August Strindberg: A Modernist is Spite of Himself


In lieu of an abstract, the first paragraph of the essay follows:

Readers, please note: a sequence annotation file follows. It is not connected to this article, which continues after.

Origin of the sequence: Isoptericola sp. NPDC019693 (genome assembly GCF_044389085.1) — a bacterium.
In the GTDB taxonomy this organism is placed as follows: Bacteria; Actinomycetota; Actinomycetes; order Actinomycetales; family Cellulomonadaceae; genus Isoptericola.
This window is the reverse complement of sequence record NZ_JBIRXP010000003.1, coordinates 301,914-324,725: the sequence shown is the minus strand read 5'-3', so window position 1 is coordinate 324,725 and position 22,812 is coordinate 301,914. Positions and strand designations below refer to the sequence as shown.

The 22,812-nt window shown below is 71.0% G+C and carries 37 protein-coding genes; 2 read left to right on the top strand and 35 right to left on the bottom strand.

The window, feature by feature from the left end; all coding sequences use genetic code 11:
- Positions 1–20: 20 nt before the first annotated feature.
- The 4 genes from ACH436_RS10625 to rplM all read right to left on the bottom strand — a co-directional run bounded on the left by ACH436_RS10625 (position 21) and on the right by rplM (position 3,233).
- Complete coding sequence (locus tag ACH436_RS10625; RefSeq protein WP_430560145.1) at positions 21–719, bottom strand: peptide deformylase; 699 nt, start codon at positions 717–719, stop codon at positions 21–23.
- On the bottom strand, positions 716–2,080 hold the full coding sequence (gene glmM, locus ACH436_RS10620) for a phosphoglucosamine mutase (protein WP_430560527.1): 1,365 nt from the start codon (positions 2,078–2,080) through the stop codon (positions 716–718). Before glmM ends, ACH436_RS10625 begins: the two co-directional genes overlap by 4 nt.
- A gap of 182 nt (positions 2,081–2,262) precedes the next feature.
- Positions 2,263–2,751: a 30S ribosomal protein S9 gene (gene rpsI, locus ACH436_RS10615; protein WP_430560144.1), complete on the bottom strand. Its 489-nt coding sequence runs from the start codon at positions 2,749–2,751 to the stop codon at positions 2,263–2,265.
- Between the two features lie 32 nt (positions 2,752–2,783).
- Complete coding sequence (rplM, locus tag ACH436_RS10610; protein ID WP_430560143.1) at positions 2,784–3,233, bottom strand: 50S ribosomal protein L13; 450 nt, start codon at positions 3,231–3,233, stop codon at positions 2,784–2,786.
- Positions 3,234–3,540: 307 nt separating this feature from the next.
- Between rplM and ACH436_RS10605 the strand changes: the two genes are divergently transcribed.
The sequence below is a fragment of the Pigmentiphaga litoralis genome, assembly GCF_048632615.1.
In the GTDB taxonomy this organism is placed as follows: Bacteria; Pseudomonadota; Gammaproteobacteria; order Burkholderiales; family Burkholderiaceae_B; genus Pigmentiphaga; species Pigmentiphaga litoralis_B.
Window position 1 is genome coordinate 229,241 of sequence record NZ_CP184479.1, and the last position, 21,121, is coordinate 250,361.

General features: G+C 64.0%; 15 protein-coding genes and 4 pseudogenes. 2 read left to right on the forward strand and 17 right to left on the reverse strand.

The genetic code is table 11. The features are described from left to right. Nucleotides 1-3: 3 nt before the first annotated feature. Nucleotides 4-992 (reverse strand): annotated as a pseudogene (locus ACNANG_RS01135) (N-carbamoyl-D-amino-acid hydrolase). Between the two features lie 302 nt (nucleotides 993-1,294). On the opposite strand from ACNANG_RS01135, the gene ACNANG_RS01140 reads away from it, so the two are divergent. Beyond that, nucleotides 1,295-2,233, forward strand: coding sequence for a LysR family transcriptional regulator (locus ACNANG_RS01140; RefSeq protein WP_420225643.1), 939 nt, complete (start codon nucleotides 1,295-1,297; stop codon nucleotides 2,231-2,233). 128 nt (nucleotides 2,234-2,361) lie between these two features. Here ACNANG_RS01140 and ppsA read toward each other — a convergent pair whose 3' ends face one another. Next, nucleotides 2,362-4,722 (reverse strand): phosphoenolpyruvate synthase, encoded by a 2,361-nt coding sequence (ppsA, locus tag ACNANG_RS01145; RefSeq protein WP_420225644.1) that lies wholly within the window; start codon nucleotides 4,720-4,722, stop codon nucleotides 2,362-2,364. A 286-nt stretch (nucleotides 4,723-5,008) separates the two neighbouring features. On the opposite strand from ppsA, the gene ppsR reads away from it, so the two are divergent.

O'Neill's recognition of Strindberg's importance to twentieth century theater can be found in the inaugural program for the new Provincetown Playhouse, which opened in New York with a production of The Spook [Ghost] Sonata on 4 January 1924.1 The avant-garde arts theater, directed by the famous triumvirate Kenneth Macgowan, Eugene O'Neill, and Robert Edmond Jones, rediscovered in Strindberg's "behind-life" plays submerged parts of an aesthetic theater tradition that they themselves advocated as the dominating form of modernism. Strindberg's view of man and his radically new stagecraft presented the needed challenge to their own attempts to transcend realism. From this perspective O'Neill argues Strindberg's central place in their new repertoire in a letter to Kenneth Macgowan: "That's experiment in this country. No one else dares to do him-yet we all laud him justly as one of the two or three 'great modem ones'."2 The new Provincetown Players' production of The Ghost Sonata was followed in 1926 by A Dream Play. Strindberg was made to serve as figurehead for the experimental studio theater in MacDougal Street under the banner of modernism, the general notion being one of revolutionary change from a mimetic realism, defined by preceding generations of theater practitioners in its use of language and dramaturgical techniques. In his program note "Strindberg and Our Theatre," O'Neill refers to Strindberg's post-Inferno plays. The dividing line in Strindberg's life and oeuvre is marked by the autobiographical diary-novel Inferno (1897) in which he describes and interprets the core of his existential experiences on the road to Damascus.

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